Oystercatcher Banding Day Part 2

Bird banding is a valuable tool in the study and conservation of many bird species. In this series, we’ll explain bird banding practices and explore insights gleaned from the observation of banded birds here on North Carolina’s coast and beyond. Our latest blog post details the exciting and unpredictable process of actually getting these valuable bands on our favorite birds! See part one here!

Please welcome guest writer, Katharine Frazier

As the canned oystercatcher audio blared, the real oystercatchers approached the decoys rapidly, their heads bent low like feathery charging bulls. We watched as the birds came closer and closer to the decoy, our excitement growing with every step the oystercatchers took. Our trap was going to work!

However, the oystercatchers had other plans.

As soon as they were within just a few inches of our cleverly disguised traps, they turned around and headed back down to the water, as if they’d been able to sense that something was amiss. Then, from the water’s edge, the oystercatchers surged forward again before deciding against engaging the decoys in battle. The two went back and forth between the beach and their nest a few times, each time lifting our hopes a little bit before dashing them again.

After we’d watched this process several more times, we knew that our trap wasn’t going to work on this particular pair of oystercatchers. We removed the trap and carefully replaced the eggs in their nest. It was disappointing to walk away from this nest unsuccessful, but we knew that there was another one on the island that we could try.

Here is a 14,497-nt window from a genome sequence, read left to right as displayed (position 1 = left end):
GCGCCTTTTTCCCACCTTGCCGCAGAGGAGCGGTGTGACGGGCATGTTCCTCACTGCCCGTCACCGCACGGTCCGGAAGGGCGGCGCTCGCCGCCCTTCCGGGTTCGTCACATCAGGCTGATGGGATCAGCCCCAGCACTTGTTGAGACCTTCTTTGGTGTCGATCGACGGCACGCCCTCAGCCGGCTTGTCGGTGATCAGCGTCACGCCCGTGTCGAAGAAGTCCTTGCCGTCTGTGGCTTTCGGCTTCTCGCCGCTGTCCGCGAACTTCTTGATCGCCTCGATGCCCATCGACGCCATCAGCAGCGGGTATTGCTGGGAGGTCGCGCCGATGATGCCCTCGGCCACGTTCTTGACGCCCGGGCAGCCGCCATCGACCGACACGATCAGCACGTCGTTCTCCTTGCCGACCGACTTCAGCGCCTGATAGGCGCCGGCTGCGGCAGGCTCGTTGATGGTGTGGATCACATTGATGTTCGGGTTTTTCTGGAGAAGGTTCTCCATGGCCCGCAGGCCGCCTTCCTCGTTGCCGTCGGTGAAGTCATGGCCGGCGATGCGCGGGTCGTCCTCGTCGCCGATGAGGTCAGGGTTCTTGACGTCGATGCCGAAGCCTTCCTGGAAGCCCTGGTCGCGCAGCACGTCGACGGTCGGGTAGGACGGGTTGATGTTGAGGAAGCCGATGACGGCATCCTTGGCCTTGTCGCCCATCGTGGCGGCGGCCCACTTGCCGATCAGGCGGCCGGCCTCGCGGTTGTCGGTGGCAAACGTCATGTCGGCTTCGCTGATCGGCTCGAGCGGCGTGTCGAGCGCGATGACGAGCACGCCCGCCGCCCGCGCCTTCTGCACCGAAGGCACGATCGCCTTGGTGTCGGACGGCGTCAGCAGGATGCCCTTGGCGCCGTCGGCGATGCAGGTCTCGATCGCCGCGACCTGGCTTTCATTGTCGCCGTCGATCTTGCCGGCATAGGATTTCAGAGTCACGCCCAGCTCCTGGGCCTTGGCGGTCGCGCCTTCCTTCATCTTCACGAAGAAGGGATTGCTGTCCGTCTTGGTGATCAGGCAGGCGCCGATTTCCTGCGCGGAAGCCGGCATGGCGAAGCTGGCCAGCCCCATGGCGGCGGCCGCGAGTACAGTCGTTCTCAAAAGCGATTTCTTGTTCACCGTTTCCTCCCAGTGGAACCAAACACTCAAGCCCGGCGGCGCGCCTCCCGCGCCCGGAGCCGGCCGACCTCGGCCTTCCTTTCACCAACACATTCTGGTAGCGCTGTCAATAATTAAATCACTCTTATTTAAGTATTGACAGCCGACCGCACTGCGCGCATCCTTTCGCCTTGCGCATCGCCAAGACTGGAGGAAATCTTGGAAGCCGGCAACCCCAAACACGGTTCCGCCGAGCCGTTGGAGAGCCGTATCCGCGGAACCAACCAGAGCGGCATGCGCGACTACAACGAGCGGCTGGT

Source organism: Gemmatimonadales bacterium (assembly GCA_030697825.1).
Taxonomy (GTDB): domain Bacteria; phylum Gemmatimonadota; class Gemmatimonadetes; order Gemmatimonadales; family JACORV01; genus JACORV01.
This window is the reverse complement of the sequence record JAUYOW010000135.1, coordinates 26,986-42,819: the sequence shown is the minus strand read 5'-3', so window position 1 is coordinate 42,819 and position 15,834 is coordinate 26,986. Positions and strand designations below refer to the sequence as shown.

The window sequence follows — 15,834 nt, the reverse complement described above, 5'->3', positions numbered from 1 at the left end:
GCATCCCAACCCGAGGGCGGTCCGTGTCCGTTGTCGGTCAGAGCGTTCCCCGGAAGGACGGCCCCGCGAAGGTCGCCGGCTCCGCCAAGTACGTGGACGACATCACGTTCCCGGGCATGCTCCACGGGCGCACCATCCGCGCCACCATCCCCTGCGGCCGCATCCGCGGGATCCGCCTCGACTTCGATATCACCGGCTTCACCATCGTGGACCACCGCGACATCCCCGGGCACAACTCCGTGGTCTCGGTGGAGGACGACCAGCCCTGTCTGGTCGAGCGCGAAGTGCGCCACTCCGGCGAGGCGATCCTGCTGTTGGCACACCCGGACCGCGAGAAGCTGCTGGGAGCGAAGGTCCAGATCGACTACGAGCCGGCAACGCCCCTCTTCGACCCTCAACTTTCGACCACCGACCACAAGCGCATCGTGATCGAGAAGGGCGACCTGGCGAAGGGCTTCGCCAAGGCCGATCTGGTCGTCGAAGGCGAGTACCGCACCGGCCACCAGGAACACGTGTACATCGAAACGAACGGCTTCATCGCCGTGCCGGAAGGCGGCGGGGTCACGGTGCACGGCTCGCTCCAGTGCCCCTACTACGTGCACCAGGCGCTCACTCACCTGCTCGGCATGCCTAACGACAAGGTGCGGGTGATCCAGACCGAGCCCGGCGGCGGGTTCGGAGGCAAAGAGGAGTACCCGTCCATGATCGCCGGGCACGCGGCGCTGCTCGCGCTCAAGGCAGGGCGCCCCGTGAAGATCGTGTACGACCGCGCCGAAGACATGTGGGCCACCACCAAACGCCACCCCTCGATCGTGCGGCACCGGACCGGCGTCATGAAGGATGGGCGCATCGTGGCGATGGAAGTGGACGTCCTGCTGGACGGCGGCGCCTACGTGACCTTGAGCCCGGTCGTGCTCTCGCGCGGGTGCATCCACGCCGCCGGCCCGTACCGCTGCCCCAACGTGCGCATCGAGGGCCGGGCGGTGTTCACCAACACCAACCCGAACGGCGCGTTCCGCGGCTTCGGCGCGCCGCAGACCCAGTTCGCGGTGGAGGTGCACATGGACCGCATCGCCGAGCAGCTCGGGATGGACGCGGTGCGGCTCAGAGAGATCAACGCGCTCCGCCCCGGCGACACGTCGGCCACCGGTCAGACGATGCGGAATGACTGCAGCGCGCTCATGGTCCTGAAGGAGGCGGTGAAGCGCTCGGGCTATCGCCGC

Take Two: 

We quickly set up a trap at the second territory and waited to see if our work would pay off. Unlike the first, we had results almost instantly—the two oystercatchers attacked the decoys immediately, and one became ensnared in the loops!

American Oystercatcher and chick. Photo: John Heidecker

We moved in quickly, secured the oystercatcher and worked together to band and measure the bird. In just a matter of minutes, we attached the standard U.S. Fish and Wildlife Service band, as well as the green field-readable American Oystercatcher Working Group band.

Once the bands were on, we recorded both of the bands’ numbers and took some measurements, which will help determine if the bird is a male or female. After releasing the oystercatcher back out onto the beach, we headed for the boat to continue on to the next island.

Finishing up at Shellbed Island: 

From there, we set course for Shellbed Island, setting up our traps and hunkering down to see if they’d work. They did: we trapped three more oystercatchers—two at the island’s northern end and one at the southern end!

Considering all the work that goes into capturing and banding each and every oystercatcher, I’d call that a pretty successful day. Though we were all exhausted and sweaty after a long morning out on the islands, it was worth it.

Now, thanks to the bands, ornithologists and citizen scientists up and down the coast, we will be able to follow the lives of our four oystercatchers for years to come!

Learn more about Audubon North Carolina’s conservation efforts to protect the seas and shores our birds need to thrive.

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